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Reactions of Aromatic Molecules
Last updated: March 9th, 2023 |
Birch Reduction of Electron-Rich and Electron-Poor Aromatic Molecules – Examples and Mechanisms
The Birch Reduction is a process for converting benzene (and its aromatic relatives) to 1,4-cyclohexadiene using sodium (or lithium) as a reducing agent in liquid ammonia as solvent (boiling point: –33°C) in the presence of an alcohol such as ethanol, methanol or t-butanol.
Table of Contents
- The Birch Reduction
- Mechanism Of The Birch Reduction
- Don’t Confuse Na/NH3 With NaNH2/NH3
- Substituent Effects In The Birch Reduction
- Aromatic Rings With Electron Withdrawing Groups (EWGs) Are Protonated Adjacent To The EWG
- Aromatic Rings With Electron Donating Groups (EDG’s) Are Protonated On The Carbon “Ortho” To The EDG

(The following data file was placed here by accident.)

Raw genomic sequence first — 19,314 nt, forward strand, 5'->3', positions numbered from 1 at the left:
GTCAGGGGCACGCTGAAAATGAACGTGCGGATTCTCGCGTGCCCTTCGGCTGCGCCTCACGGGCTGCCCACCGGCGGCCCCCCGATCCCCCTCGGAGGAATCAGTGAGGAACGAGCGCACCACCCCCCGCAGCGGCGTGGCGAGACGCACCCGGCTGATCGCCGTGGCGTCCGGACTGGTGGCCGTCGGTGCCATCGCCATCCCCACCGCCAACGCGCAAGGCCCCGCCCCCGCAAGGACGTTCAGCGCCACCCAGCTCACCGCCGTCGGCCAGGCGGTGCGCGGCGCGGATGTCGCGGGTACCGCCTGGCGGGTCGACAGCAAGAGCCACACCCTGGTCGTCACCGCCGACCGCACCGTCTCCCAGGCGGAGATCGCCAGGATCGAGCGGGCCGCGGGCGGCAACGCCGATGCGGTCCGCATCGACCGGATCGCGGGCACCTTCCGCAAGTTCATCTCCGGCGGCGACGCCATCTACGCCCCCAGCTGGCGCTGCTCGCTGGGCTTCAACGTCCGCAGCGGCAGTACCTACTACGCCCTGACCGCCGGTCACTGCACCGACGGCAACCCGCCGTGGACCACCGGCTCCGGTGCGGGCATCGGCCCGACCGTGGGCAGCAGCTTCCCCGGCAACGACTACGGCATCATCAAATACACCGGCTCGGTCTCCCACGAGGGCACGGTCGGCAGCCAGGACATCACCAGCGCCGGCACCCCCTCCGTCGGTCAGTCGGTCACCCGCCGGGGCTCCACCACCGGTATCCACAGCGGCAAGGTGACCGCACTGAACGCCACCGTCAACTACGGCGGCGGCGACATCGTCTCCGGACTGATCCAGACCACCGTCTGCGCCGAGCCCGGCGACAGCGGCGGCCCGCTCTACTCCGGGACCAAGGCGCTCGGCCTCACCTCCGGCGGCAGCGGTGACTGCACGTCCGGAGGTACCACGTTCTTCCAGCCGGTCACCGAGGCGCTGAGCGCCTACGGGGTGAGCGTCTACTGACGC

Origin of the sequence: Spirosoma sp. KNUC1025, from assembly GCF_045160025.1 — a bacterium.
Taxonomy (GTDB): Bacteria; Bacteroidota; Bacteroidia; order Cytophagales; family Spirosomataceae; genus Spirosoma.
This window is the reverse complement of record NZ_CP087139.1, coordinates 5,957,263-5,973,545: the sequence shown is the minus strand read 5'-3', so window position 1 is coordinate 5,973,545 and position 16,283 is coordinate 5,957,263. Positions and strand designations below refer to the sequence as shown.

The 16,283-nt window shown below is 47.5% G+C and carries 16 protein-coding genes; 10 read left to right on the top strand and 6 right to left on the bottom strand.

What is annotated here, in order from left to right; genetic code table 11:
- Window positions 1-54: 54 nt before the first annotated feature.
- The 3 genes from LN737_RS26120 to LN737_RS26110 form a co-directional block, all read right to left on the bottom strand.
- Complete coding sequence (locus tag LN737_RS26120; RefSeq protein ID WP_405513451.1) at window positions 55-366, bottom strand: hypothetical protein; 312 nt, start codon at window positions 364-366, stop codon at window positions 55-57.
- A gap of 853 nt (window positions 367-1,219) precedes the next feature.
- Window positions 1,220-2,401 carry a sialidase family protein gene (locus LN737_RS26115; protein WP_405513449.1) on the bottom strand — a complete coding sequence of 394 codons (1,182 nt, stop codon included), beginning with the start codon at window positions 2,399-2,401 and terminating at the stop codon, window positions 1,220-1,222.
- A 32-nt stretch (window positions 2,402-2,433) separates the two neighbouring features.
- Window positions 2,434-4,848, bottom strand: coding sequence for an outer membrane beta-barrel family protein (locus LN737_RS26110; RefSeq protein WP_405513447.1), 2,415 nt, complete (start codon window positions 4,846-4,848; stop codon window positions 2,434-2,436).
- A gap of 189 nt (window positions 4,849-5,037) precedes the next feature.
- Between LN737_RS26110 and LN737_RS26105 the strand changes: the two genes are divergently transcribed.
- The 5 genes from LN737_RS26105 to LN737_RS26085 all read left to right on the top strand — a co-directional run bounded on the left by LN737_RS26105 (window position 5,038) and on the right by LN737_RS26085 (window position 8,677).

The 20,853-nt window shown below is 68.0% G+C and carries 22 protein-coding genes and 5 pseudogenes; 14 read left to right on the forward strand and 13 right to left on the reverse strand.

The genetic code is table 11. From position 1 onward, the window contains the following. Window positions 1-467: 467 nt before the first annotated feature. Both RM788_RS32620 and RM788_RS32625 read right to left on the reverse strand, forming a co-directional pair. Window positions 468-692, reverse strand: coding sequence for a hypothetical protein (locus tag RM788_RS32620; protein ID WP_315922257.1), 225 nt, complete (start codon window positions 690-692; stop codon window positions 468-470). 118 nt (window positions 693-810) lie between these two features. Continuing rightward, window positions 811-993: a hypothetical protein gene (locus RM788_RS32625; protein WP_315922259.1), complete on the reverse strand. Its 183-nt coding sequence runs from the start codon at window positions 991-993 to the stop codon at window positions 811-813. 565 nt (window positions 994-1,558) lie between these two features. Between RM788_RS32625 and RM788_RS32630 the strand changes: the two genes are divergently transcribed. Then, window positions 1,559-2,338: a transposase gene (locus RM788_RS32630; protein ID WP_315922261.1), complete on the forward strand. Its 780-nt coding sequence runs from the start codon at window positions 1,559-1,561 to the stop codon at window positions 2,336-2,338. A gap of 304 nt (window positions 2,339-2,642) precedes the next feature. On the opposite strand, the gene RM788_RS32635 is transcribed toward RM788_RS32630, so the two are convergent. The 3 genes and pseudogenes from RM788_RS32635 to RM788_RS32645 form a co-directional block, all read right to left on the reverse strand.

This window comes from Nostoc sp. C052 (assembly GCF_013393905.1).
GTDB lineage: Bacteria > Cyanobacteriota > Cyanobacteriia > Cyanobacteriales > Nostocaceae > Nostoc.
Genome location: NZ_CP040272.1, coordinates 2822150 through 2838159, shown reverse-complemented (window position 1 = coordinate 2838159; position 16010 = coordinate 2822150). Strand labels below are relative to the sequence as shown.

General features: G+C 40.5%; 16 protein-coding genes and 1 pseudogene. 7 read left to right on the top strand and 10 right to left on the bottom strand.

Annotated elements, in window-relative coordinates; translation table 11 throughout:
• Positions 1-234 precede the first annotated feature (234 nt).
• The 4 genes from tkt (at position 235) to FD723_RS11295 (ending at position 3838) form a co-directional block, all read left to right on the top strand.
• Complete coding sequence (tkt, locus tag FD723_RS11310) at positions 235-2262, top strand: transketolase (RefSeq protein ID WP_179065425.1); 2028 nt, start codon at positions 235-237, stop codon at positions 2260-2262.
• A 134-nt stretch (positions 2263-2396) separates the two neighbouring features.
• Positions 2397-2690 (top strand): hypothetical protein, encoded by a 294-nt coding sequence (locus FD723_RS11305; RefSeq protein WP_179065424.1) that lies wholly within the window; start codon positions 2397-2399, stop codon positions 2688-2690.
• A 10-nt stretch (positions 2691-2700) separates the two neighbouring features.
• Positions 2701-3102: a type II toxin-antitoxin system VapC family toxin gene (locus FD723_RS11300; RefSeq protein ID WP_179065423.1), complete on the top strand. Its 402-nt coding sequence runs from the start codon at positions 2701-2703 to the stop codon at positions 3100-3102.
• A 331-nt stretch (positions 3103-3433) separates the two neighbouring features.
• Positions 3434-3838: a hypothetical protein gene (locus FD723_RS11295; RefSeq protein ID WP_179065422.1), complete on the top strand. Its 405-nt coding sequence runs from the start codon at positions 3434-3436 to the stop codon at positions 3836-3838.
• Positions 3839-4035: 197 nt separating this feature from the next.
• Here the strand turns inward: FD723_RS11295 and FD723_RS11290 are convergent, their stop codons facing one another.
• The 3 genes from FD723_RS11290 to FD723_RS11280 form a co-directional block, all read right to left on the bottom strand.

- (Advanced) References and Further Reading
When benzene is treated with metallic sodium (or lithium) in liquid ammonia as a solvent, in the presence of a proton source (e.g. ethanol, methanol, or t-butanol) the result is the net reduction of one of the double bonds of the benzene ring to give 1,4-cyclohexadiene. This reaction is known as the Birch reduction. [Note 1]
(I say “net” because two C-C pi bonds are broken and one C-C pi bond is formed)
Ordinary alkenes are unaffected by Birch reduction conditions. Conjugated alkenes can be reduced, however. Alkynes are partially reduced to give trans-alkenes under these conditions (see Na/NH3 reduction of alkynes)